As suicide rates continue to rise, only 61% of U.S. outpatient mental health facilities have a comprehensive suicide prevention program, and facilities treating low-income patients are especially likely to lack these services, according to an analysis of federal government data.
The study, published March 4 in Psychiatric Services, found that while nearly 70% of facilities accepting private insurance provided such a program, only 61% of facilities accepting uninsured or Medicaid patients did. While facilities may have had some prevention services, this study looked at whether they had a multiprong, evidence-based, comprehensive program.
Over 40,000 people die by suicide in the U.S. each year, and suicidal patients are left even more vulnerable by a lack of regulation, the researchers argue.
The suicide rate has increased from 10.2 deaths per 100,000 people in 1999 to 14.2 deaths per 100,000 people in 2018, according to the National Institute of Mental Health. And yet there are no consistent suicide program requirements for outpatient mental health care facilities; as a result, each one is more or less left to decide independently — and for-profit facilities are the least likely to implement these costly services, said lead author Peiyin Hung.
"For-profit facilities would tend to minimize the uncertainties for profits," said Hung, an assistant professor at the University of South Carolina. "This is basically the economic theory. We know their mission and vision is not really to reflect community needs. ... If we see substantial differences across facilities with different ownership having different scopes of suicide prevention services, that's a signal that markets are having a failure, and there is a need for intervention."
In Hung's analysis of 7,597 facilities logged by the Substance Abuse and Mental Health Services Administration, she found that public facilities were the most likely to have a program, with 65.7% reporting that they provided these services. Among nonprofits, 58.7% offered these suicide prevention services, while merely 51% of for-profit facilities did.
Regulations, however, clearly got results: Over 95% of facilities affiliated with the U.S. Department of Veterans Affairs, which are more robustly regulated by the federal government, had comprehensive suicide prevention programs.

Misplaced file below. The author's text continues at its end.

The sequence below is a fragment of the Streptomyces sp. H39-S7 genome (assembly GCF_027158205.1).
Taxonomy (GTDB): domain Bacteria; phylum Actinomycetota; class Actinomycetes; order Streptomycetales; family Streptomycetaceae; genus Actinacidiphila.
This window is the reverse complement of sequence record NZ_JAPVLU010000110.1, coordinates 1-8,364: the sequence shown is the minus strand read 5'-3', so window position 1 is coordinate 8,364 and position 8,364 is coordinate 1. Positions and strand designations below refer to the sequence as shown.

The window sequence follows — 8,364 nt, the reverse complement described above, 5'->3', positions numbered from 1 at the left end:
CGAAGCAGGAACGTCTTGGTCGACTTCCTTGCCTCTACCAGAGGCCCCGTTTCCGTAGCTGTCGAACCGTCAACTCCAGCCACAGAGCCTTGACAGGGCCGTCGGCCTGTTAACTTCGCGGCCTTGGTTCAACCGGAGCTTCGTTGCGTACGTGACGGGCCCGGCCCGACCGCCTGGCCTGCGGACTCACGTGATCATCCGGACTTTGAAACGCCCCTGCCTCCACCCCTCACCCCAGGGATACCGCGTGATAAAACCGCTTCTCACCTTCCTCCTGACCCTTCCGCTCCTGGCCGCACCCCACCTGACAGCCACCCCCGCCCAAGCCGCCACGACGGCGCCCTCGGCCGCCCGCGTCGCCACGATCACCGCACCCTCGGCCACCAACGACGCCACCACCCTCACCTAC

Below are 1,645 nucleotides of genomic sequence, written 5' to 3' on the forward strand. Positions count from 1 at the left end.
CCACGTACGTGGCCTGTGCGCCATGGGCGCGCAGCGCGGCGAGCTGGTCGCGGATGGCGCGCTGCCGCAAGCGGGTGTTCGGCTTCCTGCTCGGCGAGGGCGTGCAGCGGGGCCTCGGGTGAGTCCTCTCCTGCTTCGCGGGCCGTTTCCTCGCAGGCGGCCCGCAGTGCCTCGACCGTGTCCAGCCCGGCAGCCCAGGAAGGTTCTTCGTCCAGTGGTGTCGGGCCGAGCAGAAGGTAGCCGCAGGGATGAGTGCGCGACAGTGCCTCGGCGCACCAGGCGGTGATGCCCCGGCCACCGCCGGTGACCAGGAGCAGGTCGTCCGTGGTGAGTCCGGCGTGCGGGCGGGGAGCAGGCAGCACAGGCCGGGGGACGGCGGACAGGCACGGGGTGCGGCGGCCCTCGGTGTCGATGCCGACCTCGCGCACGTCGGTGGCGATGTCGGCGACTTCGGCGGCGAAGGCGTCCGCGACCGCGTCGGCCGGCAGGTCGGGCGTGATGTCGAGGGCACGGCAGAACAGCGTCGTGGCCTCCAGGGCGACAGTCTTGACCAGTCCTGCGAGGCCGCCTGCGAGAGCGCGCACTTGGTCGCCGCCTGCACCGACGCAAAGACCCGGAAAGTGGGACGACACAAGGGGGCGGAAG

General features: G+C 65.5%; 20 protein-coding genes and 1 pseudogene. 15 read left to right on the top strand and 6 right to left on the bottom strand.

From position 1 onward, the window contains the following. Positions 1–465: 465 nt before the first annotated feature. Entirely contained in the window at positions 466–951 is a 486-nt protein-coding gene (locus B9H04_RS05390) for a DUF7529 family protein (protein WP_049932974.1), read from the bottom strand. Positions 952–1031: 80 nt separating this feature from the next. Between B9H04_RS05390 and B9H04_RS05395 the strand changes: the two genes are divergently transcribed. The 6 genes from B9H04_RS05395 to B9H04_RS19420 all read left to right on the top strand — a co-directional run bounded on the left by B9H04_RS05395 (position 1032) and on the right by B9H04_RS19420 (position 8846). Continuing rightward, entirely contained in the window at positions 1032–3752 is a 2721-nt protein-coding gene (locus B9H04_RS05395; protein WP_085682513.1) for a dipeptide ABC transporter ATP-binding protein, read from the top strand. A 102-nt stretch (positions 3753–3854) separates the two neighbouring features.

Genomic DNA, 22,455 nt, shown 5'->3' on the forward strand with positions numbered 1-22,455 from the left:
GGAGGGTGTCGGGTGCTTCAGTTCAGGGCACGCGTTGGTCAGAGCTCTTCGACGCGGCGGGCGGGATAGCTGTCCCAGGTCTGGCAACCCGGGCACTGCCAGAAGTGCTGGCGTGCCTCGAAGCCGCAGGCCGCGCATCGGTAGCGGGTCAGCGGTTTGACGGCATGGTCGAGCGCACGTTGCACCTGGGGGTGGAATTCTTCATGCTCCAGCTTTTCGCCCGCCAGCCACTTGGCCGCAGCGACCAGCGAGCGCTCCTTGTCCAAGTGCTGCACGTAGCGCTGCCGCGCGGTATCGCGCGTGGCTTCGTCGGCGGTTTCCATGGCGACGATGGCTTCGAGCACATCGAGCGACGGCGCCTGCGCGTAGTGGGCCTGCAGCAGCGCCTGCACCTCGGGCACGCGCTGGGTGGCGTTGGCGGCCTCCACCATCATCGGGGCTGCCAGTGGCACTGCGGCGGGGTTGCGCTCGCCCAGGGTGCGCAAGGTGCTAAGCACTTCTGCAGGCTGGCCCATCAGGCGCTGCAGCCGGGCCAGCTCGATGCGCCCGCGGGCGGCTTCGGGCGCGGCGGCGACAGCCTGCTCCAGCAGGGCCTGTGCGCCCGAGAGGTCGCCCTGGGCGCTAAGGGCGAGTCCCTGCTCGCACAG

"Evidence-based treatments for suicidality have emphasized the importance of outpatient mental health treatments using suicide-specific intensive psychological care, which helps replace or eliminate suicidal thoughts," the study's authors wrote. "Yet, as our data showed, this care is not universally available in outpatient mental health care facilities."
Native communities in particular stood out: In ZIP codes with a population that was 71% to 97% American Indian/Alaska Native, 66.1% of facilities had a comprehensive program.
According to Hung, this is the first study of where suicide prevention programs are located.
"I think the next step would be to use this data to really identify how this distribution affects local suicide rates, and see if residents at risk of suicide living in communities without these comprehensive suicide prevention programs would have reduced rates of suicide," Hung said.
With more information about how prevention programs are working, providers could "try to really identify how to tailor it," she added. "Tailor it to the community needs; tailor interventions for different types of patients."
The researchers looked at outpatient facilities specifically because those are more accessible to patients. Previous research has shown that 26% of people who die of suicide seek help from such a place within one year of their death, though many others do receive life-saving treatment.
But, if people aren't getting the comprehensive services currently accepted as best practice, Hung said, then those people are slipping through the cracks. Those contacts at outpatient facilities, she said, are opportunities to save lives — and too many facilities are missing the opportunities.
The study, "Suicide Prevention Programs Across U.S. Outpatient Mental Health Care Settings: Differences by Facility Ownership," published March 4 in Psychiatric Services, was authored by Peiyin Hung, Yi-Wen Shih, Monique J. Brown and Elizabeth Crouch, University of South Carolina.
Correction: A previously published version of this article misidentified the institution with which Elizabeth Crouch is affiliated. The error has been corrected.